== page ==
Ben's Beer Blog

A place for all things beer.


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The Friday Four 11/24/2017

The Friday Four is a weekly feature where I mention some beers I either drank this week, am currently drinking, or am looking forward to drinking. 

Cowbell Brewery
Shindig Huron County Lager

Somehow, during all the hullabaloo about the opening of the Disneyworld of Beer, aka Cowbell in Blyth, I missed the news that they created a lager and launched it on their opening weekend, dedicating it to “the hard working men and women who built the Blyth brewing facility.” Shindig Huron County Lager has apparently been available on tap at the brewery ever since and, a press release I received Wednesday tells me, has been so popular, the company has decided to make it their fourth canned beer.

Shindig is described as a “remarkably crisp, clean and refreshing beer” and will be available in 355ml cans at The Cowbell General Store and The Beer Store. Maybe it’s all the dark and boozy winter-appropriate offerings I’ve been into as of late, but a new lager in small cans (from a company that has thus far produced some solid offerings) sounds right up my alley this week. And just think of the extra sales they’ll see by confused consumers who think it’s a new Bellwoods beer.


Oud Beersel
Oude Geuze Vielle

I became aware this was available here in Ontario because I follow Keep 6 Imports on instagram and did an LCBO online order (apparently these aren’t that hard to find if you live in TO, but, as people tend to forget, some folks actually don’t live in Toronto).

As it’s an Oude Geuze, this is a blend of one, two, and three year-old lambics, and is an effervescent, slightly fruity, subtly funky, tart lil’ beauty. There’s a touch of wood and some earthiness that grows as it warms. Is there such a thing as a “go-to” lambic? If  so, this would be a candidate. I bought ten of these. I wish I bought more. I’m drinking one right now. Continue reading


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Let’s talk about gluten free beer

Glutenberg

Gluten free beer in Canada has historically been a problematic idea for one very important reason: It’s literally impossible.

To be “gluten free,” according to Health Canada and the Canadian Celiac Association, a product must have no deliberately added ingredients that contain any gluten proteins from barley, oats, rye, triticale, or wheat, including kamut and spelt and any gluten levels in the product from accidental gluten contamination must be less than 20 parts per million (ppm).

To be “beer,”  according to Canada’s Food and Drug Laws, something has to be “the product of the alcoholic fermentation by yeast of an infusion of barley or wheat malt and hops or hop extract in potable water and shall be brewed in such a manner as to possess the aroma, taste and character commonly attributed to beer.”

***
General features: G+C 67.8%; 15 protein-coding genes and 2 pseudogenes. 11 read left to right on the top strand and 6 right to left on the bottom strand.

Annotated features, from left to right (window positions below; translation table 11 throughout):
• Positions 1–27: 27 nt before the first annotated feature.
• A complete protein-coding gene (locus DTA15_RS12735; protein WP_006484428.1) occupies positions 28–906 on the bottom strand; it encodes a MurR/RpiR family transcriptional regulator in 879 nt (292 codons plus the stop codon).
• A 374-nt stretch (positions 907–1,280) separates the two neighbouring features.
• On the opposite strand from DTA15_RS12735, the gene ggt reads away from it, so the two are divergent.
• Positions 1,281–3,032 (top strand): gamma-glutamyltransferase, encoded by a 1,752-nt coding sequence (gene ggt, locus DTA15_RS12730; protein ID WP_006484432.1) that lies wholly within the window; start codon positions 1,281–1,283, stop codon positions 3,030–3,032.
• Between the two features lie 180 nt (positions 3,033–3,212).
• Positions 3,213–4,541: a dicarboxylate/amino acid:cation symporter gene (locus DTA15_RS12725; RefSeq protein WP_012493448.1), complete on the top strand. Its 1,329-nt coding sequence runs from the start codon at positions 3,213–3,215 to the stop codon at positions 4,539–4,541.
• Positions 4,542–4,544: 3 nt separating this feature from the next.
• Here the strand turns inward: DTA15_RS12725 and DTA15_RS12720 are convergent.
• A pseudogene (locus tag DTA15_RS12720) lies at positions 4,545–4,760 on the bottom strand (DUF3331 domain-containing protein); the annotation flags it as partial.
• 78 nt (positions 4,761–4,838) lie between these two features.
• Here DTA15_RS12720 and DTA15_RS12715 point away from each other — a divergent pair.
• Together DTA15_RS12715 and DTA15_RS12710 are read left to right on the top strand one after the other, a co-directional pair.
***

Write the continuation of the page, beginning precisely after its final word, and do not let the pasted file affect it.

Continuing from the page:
So if a product is truly gluten free, it isn’t actually beer and, if a product is truly beer, it can’t be gluten free. So that’s the final word on gluten free beer.

See you later!

Oh, you’re still here?

OK then. Let’s talk a little more about gluten-free beer. Continue reading


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Nickel Brook’s Naughty Neighbour is now available in cans

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In case the title of this post and the image above didn’t make it abundantly clear: Nickel Brook’s Naughty Neighbour is now available in cans.

You can find the 473mL cans now at the LCBO for $2.80.

Personally, I’m excited about this for a few reasons.

First and foremost, I’m a big fan of the current trend toward sessionable pale ales. There has been an argument made as of late that “sessionable” is basically just a nice way to say the beer facilitates binge drinking. Frankly, I’m OK with that. Yes, I am a nerdy beer-sniffing snob and am capable of approaching beer with a discerning, critical eye, nose, and mouth, but there are also times I feel like drinking three, four, five, even six of the same beers in one sitting. And Naughty Neighbour is actually chief among my beer choices when I opt to do so. The 4.9% American Pale Ale is aromatic, with all the grapefruity, citrusy, bitter goodness I love in a pale ale but at wholly reasonable 4.9% (and I know it seems like I’ve been giving a lot of love to Nickel Brook lately, but let’s face it, they’re making some good beer). Continue reading


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Head Stock: Meet Ontario’s best IPA again for the first time

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Nickel Brook’s Head Stock IPA is the best regularly available IPA in Ontario–and it is finally getting a better look.

If you’re like me, the first time you heard someone positively mention Head Stock, you probably said, “You mean that beer with the terrible 60s-themed can with a Stevie Ray Vaguhan stand-in silhouette?”

Yes. That’s the one.

Like you, and I assume many others, for a long time I dismissed this beer out of hand for its can–quite literally judging a book (beer) by its cover (can)–and assumed it was another iteration of the ubiquitous crystal-malt heavy “Ontario Pale Ale.”

I didn’t even bother trying it.

I was very, very wrong. Continue reading